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I live in an apartment building, all of the 2.4GHz channels are quite crowded. My wireless devices could handle 5GHz, but my router can not.

I am quite satisfied with my router's wired performance. 4 Gigabit LAN ports, more than enough for me. However it only know 802.11N wifi, and only on 2.4GHz. So I am looking for an device that has a Gigabit port to connect it to the router, and is capable of 802.11AC to prepare to the future. I thought such a device is called an Access Point.

However any Access Point I find is more expensive than an AC router with 5 gigabit ports instead of 1. My understanding was anything an Access Point can do, a Router can do as well, and more. Then why is the former more expensive? What am I missing? What should I buy?

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To the close voters: The question was asking what kind of thing to buy, not what exact model. – slhck May 13 '14 at 17:01
up vote 3 down vote accepted

As @slhck mentioned, you cannot upgrade a device to a new wireless standard. That being said it seems like you are most interested in why 802.11ac Access Points are more expensive than 802.11ac Routers.

802.11ac was approved in January, although we've had drafts since 2011. This is a very new technology and with any new technology you are paying the price for the latest and greatest. To understand the price difference you really have to understand who the target market for each device is, and who would be interested in upgrading to ac right now.

  • As you correctly identified most SOHO networks will never need an access point, a wireless router is more than sufficient. I would argue that in the average setup (couple of pcs, a printer, some wireless devices) there is little to no need for the increased bandwith that 802.11ac allocates, even a single antenna 150Mbit 802.11N connection will be more than enough. As you stated in your question, in high density areas the jump to 5Ghz will allow a lot less interference as the channels will be less crowded.

  • Access points are playing a smaller and smaller role in SOHO networks and a larger and larger role in enterprise networks. It is difficult to find an access point that does not come with enterprise level additions. You probably do not need POE for your access point, but most of the access points coming out now are part of a new installation, with a WLAN Controller, multiple access points and POE devices for ease of installation.

  • Depreciation. Routers sell more than access points. If a distributor has the same amount of 802.11N access points as routers, they will inevitably end up with more APs when 802.11ac came out. This would make the cost of 802.11N AP's go down to try to get rid of them so they can instead stock the new 802.11AC AP's

I think the heart of the misunderstanding is in this statement 'My understanding was anything an Access Point can do, a Router can do as well, and more.' While this is very generally true it is becoming less and less true. We are getting better at building SOHO routers, which means the need for SOHO AP's is diminishing, while the need for enterprise AP's is increasing, this means that the AP's that you are finding have the above mentioned Enterprise upgrades.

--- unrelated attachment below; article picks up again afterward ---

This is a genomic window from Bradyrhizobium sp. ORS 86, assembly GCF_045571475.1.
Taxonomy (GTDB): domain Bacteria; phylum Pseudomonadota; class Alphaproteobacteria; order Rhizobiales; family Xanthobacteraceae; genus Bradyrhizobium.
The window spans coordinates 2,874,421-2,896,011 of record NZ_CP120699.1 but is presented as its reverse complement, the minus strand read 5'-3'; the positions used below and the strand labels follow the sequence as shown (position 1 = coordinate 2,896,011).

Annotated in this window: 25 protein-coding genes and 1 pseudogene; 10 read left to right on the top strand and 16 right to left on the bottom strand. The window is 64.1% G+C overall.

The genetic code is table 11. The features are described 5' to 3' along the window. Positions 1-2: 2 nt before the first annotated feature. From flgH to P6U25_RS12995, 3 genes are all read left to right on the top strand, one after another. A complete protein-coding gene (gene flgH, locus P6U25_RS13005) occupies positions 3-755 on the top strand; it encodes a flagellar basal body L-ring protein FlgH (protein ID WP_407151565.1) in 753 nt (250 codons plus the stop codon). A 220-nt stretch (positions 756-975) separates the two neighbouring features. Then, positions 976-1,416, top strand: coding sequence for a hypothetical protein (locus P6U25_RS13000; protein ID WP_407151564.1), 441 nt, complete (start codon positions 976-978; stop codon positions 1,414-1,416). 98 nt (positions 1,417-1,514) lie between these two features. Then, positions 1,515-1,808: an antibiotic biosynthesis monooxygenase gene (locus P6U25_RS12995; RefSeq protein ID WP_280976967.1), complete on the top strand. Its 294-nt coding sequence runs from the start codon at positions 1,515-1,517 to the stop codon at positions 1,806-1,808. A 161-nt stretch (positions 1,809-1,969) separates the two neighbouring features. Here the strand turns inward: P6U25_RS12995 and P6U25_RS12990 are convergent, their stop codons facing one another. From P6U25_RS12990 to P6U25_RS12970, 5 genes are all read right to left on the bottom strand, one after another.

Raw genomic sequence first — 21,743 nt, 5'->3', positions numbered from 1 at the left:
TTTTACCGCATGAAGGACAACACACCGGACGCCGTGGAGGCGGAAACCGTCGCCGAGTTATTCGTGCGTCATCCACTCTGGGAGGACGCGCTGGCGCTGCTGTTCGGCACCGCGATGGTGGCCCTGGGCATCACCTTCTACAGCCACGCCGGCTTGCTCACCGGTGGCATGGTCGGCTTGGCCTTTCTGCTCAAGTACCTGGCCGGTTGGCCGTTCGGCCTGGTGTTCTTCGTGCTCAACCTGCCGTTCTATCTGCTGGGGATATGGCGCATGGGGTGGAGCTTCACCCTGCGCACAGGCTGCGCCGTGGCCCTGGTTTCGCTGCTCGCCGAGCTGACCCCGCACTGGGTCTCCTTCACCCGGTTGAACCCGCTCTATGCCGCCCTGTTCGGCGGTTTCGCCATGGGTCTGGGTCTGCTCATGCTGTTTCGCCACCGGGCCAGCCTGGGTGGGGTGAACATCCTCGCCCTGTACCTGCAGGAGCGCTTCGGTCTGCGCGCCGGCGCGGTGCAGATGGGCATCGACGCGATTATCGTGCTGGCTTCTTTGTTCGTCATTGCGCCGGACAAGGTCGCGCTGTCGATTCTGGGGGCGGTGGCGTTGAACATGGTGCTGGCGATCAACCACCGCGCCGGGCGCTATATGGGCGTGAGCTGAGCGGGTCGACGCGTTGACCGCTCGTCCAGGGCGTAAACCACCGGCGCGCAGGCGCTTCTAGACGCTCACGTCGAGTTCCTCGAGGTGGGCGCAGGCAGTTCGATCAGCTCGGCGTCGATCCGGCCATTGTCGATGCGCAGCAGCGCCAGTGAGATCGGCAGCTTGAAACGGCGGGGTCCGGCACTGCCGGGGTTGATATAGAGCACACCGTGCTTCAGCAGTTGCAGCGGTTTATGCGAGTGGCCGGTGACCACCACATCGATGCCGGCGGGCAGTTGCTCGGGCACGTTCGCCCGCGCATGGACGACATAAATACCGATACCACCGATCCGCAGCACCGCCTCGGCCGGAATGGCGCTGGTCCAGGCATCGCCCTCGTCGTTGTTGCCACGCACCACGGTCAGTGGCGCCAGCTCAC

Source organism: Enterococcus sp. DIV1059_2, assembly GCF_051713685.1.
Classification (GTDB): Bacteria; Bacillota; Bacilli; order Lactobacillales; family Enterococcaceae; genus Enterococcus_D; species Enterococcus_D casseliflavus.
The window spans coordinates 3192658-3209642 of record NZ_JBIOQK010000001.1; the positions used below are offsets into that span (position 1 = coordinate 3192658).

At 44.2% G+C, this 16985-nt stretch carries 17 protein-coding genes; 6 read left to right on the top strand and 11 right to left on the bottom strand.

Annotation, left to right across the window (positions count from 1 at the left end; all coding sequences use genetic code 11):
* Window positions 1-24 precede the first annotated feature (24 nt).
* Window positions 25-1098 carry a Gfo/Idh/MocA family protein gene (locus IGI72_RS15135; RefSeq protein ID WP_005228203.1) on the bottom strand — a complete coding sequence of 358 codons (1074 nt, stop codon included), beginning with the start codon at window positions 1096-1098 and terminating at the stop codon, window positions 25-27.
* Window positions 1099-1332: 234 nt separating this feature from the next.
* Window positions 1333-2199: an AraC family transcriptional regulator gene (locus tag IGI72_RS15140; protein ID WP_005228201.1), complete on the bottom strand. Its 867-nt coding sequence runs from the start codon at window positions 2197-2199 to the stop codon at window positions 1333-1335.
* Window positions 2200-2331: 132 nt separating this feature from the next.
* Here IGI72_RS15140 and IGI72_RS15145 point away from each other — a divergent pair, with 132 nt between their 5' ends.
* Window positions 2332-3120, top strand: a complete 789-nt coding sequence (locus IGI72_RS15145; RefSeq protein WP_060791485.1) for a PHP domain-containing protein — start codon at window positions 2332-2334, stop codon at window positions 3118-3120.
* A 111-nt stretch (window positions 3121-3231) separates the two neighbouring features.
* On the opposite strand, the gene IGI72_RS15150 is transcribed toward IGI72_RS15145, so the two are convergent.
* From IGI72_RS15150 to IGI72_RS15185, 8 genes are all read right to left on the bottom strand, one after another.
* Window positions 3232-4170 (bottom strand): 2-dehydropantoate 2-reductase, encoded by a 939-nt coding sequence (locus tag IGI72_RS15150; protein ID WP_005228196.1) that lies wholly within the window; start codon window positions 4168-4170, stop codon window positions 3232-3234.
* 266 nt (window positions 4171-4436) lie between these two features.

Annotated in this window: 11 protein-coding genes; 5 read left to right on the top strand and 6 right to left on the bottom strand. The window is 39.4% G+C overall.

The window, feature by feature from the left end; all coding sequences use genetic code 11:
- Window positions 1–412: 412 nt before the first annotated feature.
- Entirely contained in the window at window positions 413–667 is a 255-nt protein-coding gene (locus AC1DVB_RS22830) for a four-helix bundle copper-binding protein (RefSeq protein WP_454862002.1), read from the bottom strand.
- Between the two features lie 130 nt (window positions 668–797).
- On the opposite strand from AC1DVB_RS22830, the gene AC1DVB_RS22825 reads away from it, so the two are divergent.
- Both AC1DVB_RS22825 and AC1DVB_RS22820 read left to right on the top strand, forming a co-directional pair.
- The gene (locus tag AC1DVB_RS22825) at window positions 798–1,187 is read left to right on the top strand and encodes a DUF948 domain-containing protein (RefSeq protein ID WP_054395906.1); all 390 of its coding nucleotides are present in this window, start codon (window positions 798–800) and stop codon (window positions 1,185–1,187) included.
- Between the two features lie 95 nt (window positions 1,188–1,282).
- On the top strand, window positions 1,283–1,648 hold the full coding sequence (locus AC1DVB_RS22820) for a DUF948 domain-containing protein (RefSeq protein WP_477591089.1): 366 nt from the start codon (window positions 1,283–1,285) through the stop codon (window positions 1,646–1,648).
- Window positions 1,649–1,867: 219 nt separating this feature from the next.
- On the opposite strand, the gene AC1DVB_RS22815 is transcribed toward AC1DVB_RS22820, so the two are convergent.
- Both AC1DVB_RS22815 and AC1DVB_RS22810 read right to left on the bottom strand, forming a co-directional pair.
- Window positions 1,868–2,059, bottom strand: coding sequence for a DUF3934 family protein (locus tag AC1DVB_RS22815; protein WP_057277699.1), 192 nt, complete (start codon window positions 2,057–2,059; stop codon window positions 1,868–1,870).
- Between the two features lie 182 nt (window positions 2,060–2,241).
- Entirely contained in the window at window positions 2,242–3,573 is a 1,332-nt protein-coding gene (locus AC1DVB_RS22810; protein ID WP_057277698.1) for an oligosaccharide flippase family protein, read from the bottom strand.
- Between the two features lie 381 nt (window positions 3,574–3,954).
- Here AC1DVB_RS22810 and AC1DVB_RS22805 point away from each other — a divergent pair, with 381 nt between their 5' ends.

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You can't just change any internal component of the router, since you'd have to make the router firmware support the hardware as well -- quite impossible to do.

Indeed, you want to buy an access point. Those are more expensive than routers for multiple reasons:

  • Some access points support more wireless features, such as multiple SSIDs, bridging between networks, etc
  • Access points are not what the average user needs. They mostly want routers, which makes the demand higher, and the market more competitive -- up to the point where routers are cheaper and more affordable than access points. I've personally only bought routers in addition to my ISP-supplied routers rather than APs.

If you don't want to spend the money on an AP, your best bet is to buy a new router. Those should be quite cheap these days, even with N or AC WiFi and Gigabit LAN. That's unfortunately the way things work on such a competitive market: upgrades aren't possible. Throw away (I mean, recycle) and buy a new model.

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APs with N capabilities are really cheap, less than 25 dollars. Decent N routers cost twice as much. If you want to go AC, the relation is inverse, routers cost half of an AP. This got me confused. – András May 12 '14 at 13:03
Ah, I didn't see that last time I was in the market for a router. I got an N one but didn't look at AP prices. – slhck May 12 '14 at 13:04
Linksys 802.11ac router costs about $250 right now.. whereas you can get a decent Belkin 802.11n router for $50. – Brian May 12 '14 at 17:30
Routers frequently have open source firmware which can indeed be modified. Higher end ones even can allow you to extend their hardware (for example the Cisco 7200 series). However routers which allow easy hardware modification can be fairly expensive. – Vality May 12 '14 at 19:22
Couldn't you just flash a router's firmware with OpenWRT etc and make it an access point? – ArtB May 12 '14 at 23:11

Most dedicated access points that I have seen are enterprise devices, while wireless routers are targeted more for the general consumer market. Stuff like Cisco is going to be much more expensive than say, Cisco/Linksys.

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This answers only part of the question. – slhck May 12 '14 at 12:50
Linksys is part of Belkin nowadays. – ntoskrnl May 12 '14 at 18:04

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